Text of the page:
pulchritude

noun
pul·​chri·​tude | \ ˈpəl-krə-ˌtüd How to pronounce pulchritude (audio) , -ˌtyüd \

Definition of pulchritude

: physical comeliness

Other Words from pulchritude

pulchritudinous \ ˌpəl-​krə-​ˈtüd-​nəs How to pronounce pulchritude (audio) , -​ˈtyüd-​ ; -​ˈtü-​dᵊn-​əs , -​ˈtyü-​ \ adjective

The Beautiful History of Pulchritude

Pulchritude is a descendant of the Latin adjective pulcher, which means "beautiful." Pulcher hasn't exactly been a wellspring of English terms, but it did give English both pulchritude and pulchritudinous, an adjective meaning "attractive" or "beautiful." The verb pulchrify (a synonym of beautify), the noun pulchritudeness (same meaning as pulchritude), and the adjective pulchrous (meaning "fair or beautiful") are other pulcher offspring, but those terms have proved that, in at least some linguistic cases, beauty is fleeting.

Examples of pulchritude in a Sentence

Recent Examples on the Web For Morris Isby III, also known as B-Boy Morris, the pulchritude in such mentorship lies in helping the next generation be as advantageous as possible. Kenneth J. Williams Jr., Forbes, 9 Dec. 2021 Its outlier pulchritude tells us something important about the business of volume-production car building: Beauty costs money. Dan Neil, WSJ, 15 Oct. 2020 The place of beauty in our lives is a profound subject, and Harmon offers a complex understanding that respects the hazardous yet life-enhancing power of physical pulchritude. Los Angeles Times, 13 Sep. 2019 Portraits of two icons of pulchritude hang on the walls—namely, Marilyn Monroe and the very 2019 version of Marilyn: Cardi. Harper's BAZAAR, 7 Feb. 2019 There were the unabashed helpings of male pulchritude served up by the sportswear designers Parke & Ronen. New York Times, 11 July 2018 Feminine pulchritude mattered to Balanchine; many of his dancers had the looks of the movie stars or models of their day. Alastair Macaulay, New York Times, 31 May 2018 Offering an appropriate example of plus-size pulchritude to heavier men, as well as to the fashion industry, required a candidate who seemed relatable, in Mr. Bart’s words. Michelle Green, New York Times, 4 May 2016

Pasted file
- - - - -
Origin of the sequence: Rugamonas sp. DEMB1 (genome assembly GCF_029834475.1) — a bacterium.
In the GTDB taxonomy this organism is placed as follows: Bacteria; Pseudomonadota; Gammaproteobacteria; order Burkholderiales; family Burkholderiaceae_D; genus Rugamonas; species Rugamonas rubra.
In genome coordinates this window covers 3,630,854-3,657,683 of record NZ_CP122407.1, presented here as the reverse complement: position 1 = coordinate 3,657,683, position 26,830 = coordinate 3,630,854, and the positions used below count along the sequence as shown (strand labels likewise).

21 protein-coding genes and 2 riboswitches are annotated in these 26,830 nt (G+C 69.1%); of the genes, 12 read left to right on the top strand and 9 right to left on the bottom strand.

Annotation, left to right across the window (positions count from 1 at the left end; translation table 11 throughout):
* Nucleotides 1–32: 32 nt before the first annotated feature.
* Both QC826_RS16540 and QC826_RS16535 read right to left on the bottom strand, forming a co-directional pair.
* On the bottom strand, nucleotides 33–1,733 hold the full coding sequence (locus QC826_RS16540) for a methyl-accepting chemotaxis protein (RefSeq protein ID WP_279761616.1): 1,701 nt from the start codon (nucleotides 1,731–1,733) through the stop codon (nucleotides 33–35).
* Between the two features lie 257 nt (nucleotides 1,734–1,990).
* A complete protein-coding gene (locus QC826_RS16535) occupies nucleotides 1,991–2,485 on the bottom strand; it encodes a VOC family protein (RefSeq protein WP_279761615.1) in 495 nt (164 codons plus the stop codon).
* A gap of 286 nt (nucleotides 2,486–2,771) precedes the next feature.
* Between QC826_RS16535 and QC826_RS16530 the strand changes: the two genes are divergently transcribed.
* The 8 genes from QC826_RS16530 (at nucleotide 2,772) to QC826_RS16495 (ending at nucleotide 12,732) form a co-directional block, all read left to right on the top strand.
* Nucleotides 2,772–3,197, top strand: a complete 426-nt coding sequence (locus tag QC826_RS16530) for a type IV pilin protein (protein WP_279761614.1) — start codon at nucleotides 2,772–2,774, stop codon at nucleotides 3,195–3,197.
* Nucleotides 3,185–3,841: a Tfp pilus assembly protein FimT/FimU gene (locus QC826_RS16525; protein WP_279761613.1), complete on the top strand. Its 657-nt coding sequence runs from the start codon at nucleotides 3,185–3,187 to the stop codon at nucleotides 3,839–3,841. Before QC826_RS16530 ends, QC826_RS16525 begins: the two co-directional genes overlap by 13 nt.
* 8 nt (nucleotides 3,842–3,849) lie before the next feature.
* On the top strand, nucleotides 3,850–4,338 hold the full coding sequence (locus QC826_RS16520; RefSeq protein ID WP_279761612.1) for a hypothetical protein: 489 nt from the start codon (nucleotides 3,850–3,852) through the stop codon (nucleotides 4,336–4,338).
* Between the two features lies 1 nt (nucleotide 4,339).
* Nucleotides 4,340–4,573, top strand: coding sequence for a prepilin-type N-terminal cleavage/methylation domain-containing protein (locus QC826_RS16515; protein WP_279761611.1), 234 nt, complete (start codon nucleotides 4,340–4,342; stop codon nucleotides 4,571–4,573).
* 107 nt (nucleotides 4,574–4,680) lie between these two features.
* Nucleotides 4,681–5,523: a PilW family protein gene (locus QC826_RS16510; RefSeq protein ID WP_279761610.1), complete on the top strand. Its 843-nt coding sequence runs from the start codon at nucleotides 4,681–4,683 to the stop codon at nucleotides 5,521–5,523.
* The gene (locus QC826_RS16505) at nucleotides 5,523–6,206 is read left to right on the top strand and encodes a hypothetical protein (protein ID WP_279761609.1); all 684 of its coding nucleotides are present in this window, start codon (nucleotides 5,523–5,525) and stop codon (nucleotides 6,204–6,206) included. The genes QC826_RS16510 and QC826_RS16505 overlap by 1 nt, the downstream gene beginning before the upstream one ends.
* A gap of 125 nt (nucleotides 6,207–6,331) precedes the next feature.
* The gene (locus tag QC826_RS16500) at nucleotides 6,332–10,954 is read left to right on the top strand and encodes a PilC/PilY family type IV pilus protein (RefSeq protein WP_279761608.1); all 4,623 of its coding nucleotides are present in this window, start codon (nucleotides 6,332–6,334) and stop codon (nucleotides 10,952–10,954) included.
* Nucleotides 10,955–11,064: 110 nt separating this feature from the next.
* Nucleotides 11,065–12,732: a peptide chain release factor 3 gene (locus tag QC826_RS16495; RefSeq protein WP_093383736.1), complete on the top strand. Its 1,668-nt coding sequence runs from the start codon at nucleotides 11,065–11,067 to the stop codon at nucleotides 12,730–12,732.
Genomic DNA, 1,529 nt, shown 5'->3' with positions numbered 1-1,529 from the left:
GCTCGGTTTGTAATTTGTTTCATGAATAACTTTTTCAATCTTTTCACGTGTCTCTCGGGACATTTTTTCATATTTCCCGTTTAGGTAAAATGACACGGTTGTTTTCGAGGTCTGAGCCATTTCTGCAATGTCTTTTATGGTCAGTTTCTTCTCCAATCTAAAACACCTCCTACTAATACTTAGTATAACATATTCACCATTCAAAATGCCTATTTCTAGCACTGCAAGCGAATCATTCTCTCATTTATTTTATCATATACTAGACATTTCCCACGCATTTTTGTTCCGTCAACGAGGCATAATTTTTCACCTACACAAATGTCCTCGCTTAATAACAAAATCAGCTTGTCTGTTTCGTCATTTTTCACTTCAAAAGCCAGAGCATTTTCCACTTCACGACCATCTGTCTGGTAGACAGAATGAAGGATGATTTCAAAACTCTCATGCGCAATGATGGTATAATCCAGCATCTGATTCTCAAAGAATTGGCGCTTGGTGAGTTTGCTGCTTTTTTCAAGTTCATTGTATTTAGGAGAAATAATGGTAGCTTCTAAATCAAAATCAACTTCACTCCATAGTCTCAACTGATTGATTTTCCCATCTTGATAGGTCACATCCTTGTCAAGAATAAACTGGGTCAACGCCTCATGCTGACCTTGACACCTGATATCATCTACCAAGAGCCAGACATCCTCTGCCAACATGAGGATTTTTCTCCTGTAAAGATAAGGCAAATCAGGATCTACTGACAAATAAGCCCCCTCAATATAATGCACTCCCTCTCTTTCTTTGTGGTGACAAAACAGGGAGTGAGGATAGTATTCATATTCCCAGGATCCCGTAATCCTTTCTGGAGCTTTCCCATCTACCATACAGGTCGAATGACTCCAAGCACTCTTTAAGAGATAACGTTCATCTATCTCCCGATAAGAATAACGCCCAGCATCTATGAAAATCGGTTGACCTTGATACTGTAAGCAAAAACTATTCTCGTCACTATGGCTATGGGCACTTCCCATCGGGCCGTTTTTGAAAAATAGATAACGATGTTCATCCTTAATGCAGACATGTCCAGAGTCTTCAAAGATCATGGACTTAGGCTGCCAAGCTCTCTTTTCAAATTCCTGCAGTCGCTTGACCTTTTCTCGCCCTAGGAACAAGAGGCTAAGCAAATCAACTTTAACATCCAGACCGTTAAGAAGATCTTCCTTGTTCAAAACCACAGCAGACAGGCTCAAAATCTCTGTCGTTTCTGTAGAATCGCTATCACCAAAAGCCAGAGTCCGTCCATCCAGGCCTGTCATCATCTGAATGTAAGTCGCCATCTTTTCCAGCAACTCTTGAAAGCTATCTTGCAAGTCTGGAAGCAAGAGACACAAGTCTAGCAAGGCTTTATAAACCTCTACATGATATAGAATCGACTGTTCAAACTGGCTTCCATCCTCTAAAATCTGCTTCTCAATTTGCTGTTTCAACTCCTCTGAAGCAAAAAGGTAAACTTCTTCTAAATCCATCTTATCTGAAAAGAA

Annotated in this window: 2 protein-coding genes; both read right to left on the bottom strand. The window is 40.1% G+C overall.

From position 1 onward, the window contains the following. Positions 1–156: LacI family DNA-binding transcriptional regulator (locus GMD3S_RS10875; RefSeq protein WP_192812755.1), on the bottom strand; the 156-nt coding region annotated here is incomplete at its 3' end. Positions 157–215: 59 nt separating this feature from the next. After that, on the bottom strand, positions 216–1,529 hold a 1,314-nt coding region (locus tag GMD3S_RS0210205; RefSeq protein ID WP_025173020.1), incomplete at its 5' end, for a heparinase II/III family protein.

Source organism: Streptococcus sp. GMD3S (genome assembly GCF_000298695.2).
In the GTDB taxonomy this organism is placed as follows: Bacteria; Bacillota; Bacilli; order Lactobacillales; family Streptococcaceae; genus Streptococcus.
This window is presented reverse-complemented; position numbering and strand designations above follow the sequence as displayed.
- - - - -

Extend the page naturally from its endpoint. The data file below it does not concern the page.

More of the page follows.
These example sentences are selected automatically from various online news sources to reflect current usage of the word 'pulchritude.' Views expressed in the examples do not represent the opinion of Merriam-Webster or its editors. Send us feedback.

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First Known Use of pulchritude

15th century, in the meaning defined above

History and Etymology for pulchritude

Middle English, from Latin pulchritudin-, pulchritudo, from pulchr-, pulcher beautiful

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Time Traveler for pulchritude

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The first known use of pulchritude was in the 15th century

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Dictionary Entries Near pulchritude

Pulaski

pulchritude

pule

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Last Updated

15 Dec 2021

Cite this Entry

“Pulchritude.” Merriam-Webster.com Dictionary, Merriam-Webster, https://www.merriam-webster.com/dictionary/pulchritude. Accessed 24 Jan. 2022.

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